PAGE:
Pubs and brewers are at risk of closure amid price increases of more than 300 per cent, industry bosses of six of the country’s biggest pub and brewing companies have warned in an open letter to the government.
Greene King, JW Lees, Carlsberg Marston’s, Admiral Taverns, Drake & Morgan and St Austell Brewery urged the government to act in order to avoid “real and serious irreversible” damage to the sector which operates without a regulated price cap.
The bosses want the government to extend the energy price cap to businesses. Ofgem, the regulator, announced on Friday that the price cap for the average household would rise from £1,971 to £3,549 a year on October 1, with analysts forecasting further rises to above £5,000 in January and as much as £7,000 in April.
Energy bills rocketed after western sanctions imposed on Russia for its invasion of Ukraine pushed gas prices to highs. William Lees Jones, managing director of the JW Lees pub group, said: “We have publicans who are experiencing 300 per cent-plus increases in energy costs and some energy companies are refusing to even quote for supply.
“In some instances tenants are giving us notice since their businesses do not stack up with energy at these costs. These are not just pubs but people’s homes and the hearts of the communities that they sit in. Government needs to extend the energy cap to business as well as households.”
Nick Mackenzie, chief executive officer of Greene King, the brewer with 2,700 pubs, restaurants and hotels, said one tenant had seen their energy bill jump by £33,000 for the year.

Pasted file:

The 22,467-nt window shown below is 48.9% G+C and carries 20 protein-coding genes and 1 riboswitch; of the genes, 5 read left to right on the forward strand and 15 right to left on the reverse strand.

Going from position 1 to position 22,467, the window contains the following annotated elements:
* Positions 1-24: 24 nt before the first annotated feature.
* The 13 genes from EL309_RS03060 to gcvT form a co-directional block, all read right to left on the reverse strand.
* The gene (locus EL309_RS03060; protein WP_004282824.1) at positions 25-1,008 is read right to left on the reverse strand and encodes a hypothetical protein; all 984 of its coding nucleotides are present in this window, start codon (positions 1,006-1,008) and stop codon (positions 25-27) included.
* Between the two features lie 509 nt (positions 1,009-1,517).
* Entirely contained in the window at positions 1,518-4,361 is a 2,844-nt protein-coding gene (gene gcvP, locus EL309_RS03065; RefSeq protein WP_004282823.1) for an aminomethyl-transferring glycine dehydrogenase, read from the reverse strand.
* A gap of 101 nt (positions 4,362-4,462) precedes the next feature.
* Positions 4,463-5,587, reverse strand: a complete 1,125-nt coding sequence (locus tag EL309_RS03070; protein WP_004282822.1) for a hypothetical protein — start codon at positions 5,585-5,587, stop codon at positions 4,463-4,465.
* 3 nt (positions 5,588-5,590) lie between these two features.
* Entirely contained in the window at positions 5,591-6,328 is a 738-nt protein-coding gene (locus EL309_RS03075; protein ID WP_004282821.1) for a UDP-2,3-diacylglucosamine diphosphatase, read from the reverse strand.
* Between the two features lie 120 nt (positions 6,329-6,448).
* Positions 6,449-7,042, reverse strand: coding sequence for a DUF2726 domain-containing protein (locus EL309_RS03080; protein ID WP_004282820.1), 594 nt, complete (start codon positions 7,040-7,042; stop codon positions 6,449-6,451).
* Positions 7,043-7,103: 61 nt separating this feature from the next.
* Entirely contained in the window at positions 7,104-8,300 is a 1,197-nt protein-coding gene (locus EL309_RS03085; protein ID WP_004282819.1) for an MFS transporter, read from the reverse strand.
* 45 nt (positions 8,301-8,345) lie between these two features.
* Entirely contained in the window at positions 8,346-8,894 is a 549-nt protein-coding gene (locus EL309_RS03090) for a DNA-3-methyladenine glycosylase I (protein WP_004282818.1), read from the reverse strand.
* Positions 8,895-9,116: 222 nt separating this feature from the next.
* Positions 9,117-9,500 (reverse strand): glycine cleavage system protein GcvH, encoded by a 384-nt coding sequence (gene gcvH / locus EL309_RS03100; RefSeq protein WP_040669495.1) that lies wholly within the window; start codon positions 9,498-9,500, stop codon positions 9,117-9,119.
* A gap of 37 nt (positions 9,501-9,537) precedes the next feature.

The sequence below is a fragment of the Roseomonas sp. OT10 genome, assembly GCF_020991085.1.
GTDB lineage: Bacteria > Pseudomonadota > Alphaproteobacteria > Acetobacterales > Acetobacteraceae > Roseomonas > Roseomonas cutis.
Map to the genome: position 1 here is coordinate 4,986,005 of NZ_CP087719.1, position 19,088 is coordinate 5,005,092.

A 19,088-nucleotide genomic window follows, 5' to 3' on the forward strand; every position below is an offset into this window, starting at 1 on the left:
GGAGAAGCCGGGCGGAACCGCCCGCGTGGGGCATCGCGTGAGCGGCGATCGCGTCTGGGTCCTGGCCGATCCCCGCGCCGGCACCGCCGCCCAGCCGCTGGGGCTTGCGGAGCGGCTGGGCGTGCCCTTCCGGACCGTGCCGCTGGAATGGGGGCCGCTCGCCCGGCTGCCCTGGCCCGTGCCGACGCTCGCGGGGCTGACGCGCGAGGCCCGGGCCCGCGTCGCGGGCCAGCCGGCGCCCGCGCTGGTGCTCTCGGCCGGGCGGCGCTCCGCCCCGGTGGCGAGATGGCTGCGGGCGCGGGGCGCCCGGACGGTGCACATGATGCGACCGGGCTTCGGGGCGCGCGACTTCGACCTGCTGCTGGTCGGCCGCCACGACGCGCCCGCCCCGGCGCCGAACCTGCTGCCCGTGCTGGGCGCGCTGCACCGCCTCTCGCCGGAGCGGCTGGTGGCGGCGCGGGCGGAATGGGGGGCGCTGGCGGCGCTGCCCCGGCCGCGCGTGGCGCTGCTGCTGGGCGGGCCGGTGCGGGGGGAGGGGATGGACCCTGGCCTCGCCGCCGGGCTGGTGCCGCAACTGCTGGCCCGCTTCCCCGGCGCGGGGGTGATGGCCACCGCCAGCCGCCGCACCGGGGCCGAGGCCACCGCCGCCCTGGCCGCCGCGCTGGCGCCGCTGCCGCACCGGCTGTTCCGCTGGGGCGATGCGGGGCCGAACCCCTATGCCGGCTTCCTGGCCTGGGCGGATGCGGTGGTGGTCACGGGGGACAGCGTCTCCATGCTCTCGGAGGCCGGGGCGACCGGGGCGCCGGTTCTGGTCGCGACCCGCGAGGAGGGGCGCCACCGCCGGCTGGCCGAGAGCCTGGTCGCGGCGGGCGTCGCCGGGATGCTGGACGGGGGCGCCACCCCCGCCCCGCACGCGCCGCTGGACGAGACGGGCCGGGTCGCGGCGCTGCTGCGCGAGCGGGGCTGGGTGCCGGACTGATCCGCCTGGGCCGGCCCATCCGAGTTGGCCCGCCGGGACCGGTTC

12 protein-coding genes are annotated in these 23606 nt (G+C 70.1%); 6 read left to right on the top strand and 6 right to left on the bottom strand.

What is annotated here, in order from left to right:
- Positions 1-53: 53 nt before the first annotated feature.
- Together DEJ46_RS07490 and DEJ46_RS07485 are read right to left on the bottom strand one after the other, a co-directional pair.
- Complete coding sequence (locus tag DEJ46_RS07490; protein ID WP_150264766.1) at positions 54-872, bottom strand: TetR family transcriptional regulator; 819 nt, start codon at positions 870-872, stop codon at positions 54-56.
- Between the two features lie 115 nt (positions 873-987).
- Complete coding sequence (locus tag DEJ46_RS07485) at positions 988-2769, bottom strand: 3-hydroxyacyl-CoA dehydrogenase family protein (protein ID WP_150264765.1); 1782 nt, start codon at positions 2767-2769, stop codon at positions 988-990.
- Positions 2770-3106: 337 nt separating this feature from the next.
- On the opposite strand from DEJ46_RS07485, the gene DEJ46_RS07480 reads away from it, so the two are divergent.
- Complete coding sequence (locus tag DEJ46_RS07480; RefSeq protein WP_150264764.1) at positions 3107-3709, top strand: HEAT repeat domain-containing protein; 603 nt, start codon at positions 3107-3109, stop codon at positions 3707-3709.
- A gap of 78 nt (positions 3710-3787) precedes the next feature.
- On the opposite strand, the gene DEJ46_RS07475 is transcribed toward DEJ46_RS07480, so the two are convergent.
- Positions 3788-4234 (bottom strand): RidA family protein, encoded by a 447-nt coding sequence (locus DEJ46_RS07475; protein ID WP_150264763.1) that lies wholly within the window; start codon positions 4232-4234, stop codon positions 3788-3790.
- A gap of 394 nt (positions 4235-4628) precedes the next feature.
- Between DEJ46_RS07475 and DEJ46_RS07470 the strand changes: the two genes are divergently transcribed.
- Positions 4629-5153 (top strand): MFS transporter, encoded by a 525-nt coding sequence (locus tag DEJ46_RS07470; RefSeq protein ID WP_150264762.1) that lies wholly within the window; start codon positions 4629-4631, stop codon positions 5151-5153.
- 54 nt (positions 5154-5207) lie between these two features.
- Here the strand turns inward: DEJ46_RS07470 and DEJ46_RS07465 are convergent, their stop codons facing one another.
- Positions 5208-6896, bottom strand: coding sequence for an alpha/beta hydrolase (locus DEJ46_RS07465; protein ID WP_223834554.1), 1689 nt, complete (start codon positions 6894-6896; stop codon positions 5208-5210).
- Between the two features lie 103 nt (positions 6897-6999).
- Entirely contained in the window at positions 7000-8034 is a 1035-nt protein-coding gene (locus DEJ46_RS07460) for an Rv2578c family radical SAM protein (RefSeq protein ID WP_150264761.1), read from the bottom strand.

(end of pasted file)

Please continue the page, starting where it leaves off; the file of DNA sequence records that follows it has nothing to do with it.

“While the government has introduced measures to help households cope with this spike in prices, businesses are having to face this alone, and it is only going to get worse come the autumn,” he said. “Without immediate government intervention to support the sector, we could face the prospect of pubs being unable to pay their bills, jobs being lost and beloved locals across the country forced to close their doors, meaning all the good work done to keep pubs open during the pandemic could be wasted.”
The bosses, who sit on the board of British Beer and Pub Association (BBPA), have asked the government to implement an urgent support package that in effect caps the price of energy for businesses.
The plea comes as knock-on effects from rising energy bills are also impacting the sector, with CF Fertilisers, one of the UK’s biggest CO2 producers, revealing it will halt production at its remaining UK ammonia site due to rocketing costs. Brewers have warned that they could face disruption if there is a shortfall in supply of CO2, which is used in the production of some beer.
Emma McClarkin, chief executive of the BBPA, said: “This rise in energy costs will cause more damage to our industry than the pandemic did if nothing is done in the next few weeks. Consumers will now be thinking even more carefully about where they spend their money. There are pubs that weathered the storm of the past two years that now face closure because of rocketing energy bills for both them and their customers.”
The government said: “No government can control the global factors pushing up the price of energy and other business costs but we will continue to support the hospitality sector in navigating the months ahead. That includes providing a 50 per cent business rates relief for businesses across the UK, freezing alcohol duty rates on beer, cider, wine and spirits and reducing employer national insurance. This is in addition to the billions in grants and loans offered throughout the pandemic.”